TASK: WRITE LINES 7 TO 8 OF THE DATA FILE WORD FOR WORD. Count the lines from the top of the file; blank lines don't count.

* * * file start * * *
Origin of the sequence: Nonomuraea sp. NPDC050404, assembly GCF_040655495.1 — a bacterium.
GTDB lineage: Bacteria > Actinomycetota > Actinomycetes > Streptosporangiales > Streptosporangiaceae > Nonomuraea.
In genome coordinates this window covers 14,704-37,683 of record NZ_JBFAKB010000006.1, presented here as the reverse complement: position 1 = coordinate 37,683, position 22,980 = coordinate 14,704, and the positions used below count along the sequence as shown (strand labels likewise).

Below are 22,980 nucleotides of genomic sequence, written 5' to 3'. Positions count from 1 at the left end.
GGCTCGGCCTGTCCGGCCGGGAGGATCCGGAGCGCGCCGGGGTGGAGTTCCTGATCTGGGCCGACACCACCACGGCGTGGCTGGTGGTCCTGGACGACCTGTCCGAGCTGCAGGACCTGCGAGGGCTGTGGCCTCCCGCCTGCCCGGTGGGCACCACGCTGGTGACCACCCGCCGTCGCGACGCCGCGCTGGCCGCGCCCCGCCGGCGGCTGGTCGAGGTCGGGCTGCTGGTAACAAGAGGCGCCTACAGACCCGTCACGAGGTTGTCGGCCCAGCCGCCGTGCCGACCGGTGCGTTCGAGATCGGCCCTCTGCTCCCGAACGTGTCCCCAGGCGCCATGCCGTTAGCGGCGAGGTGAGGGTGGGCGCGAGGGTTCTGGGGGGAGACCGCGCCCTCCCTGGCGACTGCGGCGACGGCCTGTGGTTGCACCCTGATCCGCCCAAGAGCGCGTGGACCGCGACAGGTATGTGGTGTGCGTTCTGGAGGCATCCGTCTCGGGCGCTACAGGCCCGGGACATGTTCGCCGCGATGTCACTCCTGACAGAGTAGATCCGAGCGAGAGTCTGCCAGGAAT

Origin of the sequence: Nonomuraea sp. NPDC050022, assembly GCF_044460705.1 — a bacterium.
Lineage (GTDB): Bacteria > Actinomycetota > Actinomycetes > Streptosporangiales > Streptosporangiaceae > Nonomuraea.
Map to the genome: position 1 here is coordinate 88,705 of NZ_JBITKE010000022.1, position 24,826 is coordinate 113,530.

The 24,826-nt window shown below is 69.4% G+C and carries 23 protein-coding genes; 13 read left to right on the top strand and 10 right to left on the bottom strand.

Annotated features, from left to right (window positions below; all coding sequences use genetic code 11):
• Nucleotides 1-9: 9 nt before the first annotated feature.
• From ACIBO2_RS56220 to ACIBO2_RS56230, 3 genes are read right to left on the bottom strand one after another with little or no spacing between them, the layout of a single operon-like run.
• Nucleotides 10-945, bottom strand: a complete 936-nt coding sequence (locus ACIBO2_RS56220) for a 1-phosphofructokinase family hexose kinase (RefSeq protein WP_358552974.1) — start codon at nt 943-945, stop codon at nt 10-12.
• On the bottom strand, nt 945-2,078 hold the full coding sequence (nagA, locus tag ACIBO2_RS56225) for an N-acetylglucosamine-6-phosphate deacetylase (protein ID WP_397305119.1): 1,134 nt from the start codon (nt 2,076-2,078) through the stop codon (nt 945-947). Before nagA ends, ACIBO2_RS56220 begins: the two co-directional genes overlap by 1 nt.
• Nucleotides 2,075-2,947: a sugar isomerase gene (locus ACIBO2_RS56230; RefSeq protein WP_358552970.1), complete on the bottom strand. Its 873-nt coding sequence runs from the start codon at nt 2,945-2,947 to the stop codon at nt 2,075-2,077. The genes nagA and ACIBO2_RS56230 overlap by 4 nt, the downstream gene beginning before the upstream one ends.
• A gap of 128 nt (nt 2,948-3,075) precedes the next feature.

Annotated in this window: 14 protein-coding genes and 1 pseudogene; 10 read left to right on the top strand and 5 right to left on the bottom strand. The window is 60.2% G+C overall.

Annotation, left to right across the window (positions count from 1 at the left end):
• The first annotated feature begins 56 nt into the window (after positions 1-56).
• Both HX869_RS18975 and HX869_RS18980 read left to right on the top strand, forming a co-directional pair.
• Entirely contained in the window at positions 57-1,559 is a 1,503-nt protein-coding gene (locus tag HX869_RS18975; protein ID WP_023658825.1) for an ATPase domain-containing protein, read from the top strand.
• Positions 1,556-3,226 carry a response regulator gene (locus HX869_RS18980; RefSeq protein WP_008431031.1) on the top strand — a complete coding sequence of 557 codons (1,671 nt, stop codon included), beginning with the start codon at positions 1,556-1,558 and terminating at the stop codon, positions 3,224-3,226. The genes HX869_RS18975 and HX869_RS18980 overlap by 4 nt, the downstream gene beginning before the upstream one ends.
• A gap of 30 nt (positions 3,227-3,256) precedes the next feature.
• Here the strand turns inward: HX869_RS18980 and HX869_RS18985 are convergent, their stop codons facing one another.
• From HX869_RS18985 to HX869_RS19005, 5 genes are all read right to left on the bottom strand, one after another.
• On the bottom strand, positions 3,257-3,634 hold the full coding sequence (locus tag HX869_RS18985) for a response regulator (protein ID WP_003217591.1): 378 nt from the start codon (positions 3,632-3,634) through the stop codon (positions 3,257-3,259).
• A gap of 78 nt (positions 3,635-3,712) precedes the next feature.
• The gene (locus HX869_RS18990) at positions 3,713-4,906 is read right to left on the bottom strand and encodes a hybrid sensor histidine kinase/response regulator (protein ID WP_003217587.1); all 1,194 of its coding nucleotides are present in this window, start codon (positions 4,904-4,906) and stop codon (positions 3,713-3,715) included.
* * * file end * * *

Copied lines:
Lineage (GTDB): Bacteria > Actinomycetota > Actinomycetes > Streptosporangiales > Streptosporangiaceae > Nonomuraea.
Map to the genome: position 1 here is coordinate 88,705 of NZ_JBITKE010000022.1, position 24,826 is coordinate 113,530.